HIV RNA levels, CD4+ T cell counts, time to initiation of ART, and AIDS-free survival were similar in vaccine and placebo recipients. There may have been a favorable effect of vaccine on HIV-1 RNA levels in participants with HLA types associated with better control of HIV-1.

  • Source
    • "Replication-defective Ad35 and Ad26 carrying HIV-1 genes are being tested in Phase I clinical trials, whereas Ad5 is being tested in a Phase II trial that has enrolled Ad5 nAbnegative and circumcised male volunteers ( The Ad5-based HIV-1 vaccine constructs are under extensive investigation for human use [27] [28] [29] [30]. The Lmdd-BdopSIVgag prime and Ad5hr-SIVgag boost was designed to induce strong cellular responses against SIV Gag in RM. "
    [Show abstract] [Hide abstract]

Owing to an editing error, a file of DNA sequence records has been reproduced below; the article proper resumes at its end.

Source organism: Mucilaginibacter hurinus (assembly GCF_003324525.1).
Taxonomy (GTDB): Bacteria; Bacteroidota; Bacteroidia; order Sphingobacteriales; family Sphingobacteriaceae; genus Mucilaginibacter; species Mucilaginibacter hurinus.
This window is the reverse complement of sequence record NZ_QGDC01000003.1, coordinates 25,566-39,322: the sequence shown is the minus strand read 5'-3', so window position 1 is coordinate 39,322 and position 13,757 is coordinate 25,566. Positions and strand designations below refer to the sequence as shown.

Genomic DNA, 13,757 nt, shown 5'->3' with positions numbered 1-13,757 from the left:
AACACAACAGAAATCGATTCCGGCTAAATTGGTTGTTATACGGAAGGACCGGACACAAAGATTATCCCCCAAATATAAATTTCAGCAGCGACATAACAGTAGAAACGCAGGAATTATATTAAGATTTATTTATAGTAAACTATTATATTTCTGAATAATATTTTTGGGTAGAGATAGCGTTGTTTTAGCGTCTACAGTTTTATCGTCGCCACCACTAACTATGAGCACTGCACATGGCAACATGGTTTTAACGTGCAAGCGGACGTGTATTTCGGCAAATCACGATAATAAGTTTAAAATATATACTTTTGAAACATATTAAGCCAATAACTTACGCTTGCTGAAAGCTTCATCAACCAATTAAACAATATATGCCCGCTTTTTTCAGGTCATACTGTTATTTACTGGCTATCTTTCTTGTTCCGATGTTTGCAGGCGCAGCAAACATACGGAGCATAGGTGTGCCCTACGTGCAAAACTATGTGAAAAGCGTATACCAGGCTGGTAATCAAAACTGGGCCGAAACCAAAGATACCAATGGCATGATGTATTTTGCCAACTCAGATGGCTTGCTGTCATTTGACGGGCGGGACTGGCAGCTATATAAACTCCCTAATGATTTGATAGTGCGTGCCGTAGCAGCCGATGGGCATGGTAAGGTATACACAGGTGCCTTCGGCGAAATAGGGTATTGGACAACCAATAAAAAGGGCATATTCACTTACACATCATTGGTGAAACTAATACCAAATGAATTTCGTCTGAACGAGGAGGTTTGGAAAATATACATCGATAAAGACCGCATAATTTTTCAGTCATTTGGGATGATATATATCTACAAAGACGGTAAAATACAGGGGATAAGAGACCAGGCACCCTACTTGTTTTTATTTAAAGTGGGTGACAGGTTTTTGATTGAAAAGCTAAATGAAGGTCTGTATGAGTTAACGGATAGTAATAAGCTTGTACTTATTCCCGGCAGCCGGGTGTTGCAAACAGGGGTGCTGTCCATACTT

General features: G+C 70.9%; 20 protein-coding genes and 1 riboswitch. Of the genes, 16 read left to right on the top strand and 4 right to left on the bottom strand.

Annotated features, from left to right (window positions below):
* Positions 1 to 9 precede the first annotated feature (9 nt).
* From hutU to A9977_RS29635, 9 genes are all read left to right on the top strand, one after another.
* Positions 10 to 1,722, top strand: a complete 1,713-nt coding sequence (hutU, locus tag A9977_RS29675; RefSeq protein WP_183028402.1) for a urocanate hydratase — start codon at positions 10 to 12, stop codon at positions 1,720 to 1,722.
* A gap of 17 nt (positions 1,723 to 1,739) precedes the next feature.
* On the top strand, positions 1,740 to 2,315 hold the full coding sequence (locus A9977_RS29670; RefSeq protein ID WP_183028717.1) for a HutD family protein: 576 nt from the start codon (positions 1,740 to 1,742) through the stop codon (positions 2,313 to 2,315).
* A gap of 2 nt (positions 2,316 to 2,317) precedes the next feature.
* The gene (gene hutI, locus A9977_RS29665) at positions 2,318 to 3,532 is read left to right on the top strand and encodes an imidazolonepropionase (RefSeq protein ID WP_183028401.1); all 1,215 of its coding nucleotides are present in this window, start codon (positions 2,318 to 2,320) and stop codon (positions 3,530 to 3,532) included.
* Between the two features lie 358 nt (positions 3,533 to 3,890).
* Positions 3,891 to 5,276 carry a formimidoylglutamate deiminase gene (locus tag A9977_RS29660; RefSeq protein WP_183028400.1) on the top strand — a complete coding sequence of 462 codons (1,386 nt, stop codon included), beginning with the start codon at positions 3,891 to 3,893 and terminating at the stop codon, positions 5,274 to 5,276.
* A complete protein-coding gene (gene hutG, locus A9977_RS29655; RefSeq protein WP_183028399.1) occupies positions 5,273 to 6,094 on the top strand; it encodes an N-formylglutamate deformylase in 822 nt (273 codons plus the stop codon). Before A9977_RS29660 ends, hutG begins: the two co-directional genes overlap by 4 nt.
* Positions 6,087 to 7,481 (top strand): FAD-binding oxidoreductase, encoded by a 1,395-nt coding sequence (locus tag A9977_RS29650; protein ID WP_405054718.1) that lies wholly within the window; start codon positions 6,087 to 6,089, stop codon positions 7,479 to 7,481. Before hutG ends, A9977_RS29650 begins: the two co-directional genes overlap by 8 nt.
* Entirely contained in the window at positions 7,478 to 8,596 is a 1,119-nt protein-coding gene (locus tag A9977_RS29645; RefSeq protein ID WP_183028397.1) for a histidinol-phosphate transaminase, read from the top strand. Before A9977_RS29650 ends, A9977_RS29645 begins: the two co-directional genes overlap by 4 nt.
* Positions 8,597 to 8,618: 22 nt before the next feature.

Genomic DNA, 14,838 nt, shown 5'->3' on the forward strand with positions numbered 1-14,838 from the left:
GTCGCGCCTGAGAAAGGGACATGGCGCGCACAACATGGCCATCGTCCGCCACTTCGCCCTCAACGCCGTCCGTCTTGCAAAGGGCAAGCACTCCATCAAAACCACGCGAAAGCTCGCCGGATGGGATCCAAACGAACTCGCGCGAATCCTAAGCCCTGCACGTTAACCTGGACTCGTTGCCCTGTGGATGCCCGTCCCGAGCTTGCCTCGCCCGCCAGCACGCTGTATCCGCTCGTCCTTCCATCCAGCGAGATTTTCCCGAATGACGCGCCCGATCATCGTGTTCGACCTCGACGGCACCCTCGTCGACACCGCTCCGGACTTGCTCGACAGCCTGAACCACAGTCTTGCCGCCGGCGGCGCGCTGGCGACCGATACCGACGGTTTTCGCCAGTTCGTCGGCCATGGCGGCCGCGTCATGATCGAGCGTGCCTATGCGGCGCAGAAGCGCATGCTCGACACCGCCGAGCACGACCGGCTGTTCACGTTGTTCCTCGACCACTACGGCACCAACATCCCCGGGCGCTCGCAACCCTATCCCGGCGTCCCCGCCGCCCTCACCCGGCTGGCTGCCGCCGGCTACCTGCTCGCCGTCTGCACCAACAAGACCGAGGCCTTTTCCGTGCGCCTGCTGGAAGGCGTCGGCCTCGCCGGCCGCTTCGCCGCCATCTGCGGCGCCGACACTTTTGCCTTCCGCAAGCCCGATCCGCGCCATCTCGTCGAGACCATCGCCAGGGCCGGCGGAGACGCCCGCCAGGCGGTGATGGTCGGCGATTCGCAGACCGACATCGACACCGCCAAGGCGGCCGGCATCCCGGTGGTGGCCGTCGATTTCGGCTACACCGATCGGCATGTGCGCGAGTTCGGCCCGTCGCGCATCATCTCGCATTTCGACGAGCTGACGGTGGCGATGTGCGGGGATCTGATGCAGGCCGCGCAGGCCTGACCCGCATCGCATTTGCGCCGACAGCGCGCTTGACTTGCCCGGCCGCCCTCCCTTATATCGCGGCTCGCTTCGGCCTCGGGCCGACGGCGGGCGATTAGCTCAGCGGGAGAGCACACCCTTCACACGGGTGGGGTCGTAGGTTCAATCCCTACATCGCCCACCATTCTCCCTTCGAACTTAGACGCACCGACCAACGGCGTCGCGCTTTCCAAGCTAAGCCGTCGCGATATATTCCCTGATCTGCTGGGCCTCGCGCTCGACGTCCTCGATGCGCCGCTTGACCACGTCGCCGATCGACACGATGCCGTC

ABSTRACT: We sought to induce primate immunodeficiency virus-specific cellular and neutralizing antibody (nAb) responses in rhesus macaques (RM) through a bimodal vaccine approach. RM were immunized intragastrically (i.g.) with the live-attenuated Listeria monocytogenes (Lm) vector Lmdd-BdopSIVgag encoding SIVmac239 gag. SIV Gag-specific cellular responses were boosted by intranasal and intratracheal administration of replication-competent adenovirus (Ad5hr-SIVgag) encoding the same gag. To broaden antiviral immunity, the RM were immunized with multimeric HIV clade C (HIV-C) gp160 and HIV Tat. SIV Gag-specific cellular immune responses and HIV-1 nAb developed in some RM. The animals were challenged intrarectally with five low doses of R5 SHIV-1157ipEL-p, encoding a heterologous HIV-C Env (22.1% divergent to the Env immunogen). All five controls became viremic. One out of ten vaccinees was completely protected and another had low peak viremia. Sera from the completely and partially protected RM neutralized the challenge virus > 90%; these RM also had strong SIV Gag-specific proliferation of CD8⁺ T cells. Peak and area under the curve of plasma viremia (during acute phase) among vaccinees was lower than for controls, but did not attain significance. The completely protected RM showed persistently low numbers of the α4β7-expressing CD4⁺ T cells; the latter have been implicated as preferential virus targets in vivo. Thus, vaccine-induced immune responses and relatively lower numbers of potential target cells were associated with protection.